There was actually no 1946 edition, but there was a 1946 printing. The Research Department is correct in stating that the annotation was provided in the 1946 printing. Strangely, though, the note was not present in any other printing/edition that I have seen, and I have seen quite a few.
The first 4 editions were in 1923, 1937, 1950, and 1970. Check a copy of the book. The previous editions are documented at the front.
Why did the Research Department fail to present these facts? Keep this question in mind as we continue.
In the 1966 printing of the 1950 edition, the 1950 version of the prophecy is intact. The "notes on revisions" begin as follows:
Since 1937, when Dr. Esslemont's book was first revised under the direction of Shoghi Effendi, further correction and alteration has become necessary by reason of important developments in the progress of the Faith ...
Perhaps they ought to have added "or lack thereof."
These "notes on revisions," by the way, make no comment about the passage in question. There is no evidence of such a revision or note thereof anywhere in the book.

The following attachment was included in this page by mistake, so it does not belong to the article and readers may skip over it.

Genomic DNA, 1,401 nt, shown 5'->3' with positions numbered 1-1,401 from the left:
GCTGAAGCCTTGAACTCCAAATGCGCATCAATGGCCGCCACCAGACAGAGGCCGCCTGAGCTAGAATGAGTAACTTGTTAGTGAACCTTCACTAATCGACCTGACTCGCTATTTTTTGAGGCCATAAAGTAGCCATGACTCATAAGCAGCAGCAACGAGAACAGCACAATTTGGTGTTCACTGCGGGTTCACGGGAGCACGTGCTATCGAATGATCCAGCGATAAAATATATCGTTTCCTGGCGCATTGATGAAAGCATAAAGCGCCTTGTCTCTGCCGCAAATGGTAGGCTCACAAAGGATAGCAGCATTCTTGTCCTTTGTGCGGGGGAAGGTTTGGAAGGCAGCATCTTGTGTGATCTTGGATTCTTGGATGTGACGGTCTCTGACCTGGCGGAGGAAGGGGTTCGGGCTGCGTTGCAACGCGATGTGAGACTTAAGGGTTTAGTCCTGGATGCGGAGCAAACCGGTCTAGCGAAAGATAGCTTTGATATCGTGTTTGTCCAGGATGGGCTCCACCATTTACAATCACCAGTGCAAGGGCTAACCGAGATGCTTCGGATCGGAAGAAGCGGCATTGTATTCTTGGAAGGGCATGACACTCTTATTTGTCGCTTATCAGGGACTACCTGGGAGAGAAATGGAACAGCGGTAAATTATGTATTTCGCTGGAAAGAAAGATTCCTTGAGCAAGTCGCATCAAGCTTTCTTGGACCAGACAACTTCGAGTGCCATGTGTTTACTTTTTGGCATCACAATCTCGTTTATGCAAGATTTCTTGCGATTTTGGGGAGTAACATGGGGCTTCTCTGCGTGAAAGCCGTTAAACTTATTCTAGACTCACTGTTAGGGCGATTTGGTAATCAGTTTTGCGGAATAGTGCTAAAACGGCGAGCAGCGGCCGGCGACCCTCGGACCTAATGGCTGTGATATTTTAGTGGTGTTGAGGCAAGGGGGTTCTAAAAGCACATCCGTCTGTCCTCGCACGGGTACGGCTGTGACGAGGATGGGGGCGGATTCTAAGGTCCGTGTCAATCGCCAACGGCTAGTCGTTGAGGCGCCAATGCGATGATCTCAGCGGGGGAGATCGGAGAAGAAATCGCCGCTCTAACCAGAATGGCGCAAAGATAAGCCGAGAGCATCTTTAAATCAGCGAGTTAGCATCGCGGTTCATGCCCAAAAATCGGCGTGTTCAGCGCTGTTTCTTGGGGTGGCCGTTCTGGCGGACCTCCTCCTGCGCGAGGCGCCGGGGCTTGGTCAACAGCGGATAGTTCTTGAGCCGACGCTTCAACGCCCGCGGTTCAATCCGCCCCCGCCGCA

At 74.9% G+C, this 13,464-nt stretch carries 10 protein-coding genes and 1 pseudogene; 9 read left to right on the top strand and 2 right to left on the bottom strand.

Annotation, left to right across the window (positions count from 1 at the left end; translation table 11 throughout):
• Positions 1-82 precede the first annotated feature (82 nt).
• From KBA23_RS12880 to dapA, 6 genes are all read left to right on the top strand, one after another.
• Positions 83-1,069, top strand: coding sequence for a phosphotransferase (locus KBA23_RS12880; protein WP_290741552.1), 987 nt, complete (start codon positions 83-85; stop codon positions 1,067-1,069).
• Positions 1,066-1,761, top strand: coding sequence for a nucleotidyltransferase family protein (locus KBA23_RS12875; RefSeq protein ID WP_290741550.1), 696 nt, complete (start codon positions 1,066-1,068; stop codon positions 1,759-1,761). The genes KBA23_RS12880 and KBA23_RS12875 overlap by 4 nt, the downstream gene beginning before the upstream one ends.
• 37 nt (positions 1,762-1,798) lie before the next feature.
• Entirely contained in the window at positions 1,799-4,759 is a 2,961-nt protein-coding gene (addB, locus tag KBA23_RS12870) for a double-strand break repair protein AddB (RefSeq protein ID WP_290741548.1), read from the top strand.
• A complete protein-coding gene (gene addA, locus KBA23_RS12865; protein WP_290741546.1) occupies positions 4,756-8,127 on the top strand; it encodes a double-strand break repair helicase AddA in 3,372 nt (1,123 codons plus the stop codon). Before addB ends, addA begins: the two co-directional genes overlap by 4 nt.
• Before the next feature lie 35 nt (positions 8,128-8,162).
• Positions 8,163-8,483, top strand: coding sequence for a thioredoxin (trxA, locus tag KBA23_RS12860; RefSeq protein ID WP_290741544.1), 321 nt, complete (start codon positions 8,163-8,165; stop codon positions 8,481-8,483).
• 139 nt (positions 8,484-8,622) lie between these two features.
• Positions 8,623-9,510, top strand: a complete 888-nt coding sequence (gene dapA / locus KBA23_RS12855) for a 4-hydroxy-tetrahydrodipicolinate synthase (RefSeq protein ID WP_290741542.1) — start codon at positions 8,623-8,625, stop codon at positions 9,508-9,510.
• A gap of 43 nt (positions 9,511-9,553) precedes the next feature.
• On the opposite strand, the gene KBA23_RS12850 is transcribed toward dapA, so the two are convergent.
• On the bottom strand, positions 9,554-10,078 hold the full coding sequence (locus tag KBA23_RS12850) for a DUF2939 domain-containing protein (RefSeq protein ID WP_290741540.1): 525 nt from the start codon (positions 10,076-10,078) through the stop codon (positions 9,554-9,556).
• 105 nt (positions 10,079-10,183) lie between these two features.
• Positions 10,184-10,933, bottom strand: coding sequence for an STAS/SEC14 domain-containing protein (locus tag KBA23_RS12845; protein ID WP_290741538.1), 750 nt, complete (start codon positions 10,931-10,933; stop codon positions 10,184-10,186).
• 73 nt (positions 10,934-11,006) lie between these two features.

Just as important, if Shoghi Effendi approved of the 1937 edition, why the
need for such annotations in 1946? And more importantly, it is documented that
Shoghi Effendi oversaw the 1950 revision; so why was the 1946 note removed at
The 1970 edition goes so far as to claim that no revision had been made since 1937, except for some minor changes in 1950:
Since 1937 no revision has been made to the text of Dr. Esslemont's book, although in 1950 some minor corrections were introduced.
Baha'u'llah and the New Era, Preface to 1970 Edition
We know that changes were made in 1970, so the above statement is inaccurate. Furthermore, calling the changes in 1950 "minor" shows questionable editorial judgement.
To sum it up ...
Was `Abdu'l-Bahá a false prophet?
Was there a cover-up?
More than one, and the Research Department of the UHJ has only served to deepen the hole with their reponse to Mr. Beckwith.
Let's hear it for good old-fashioned editorial micro-management and bungling!
 The Research Department's summary of the 1923 version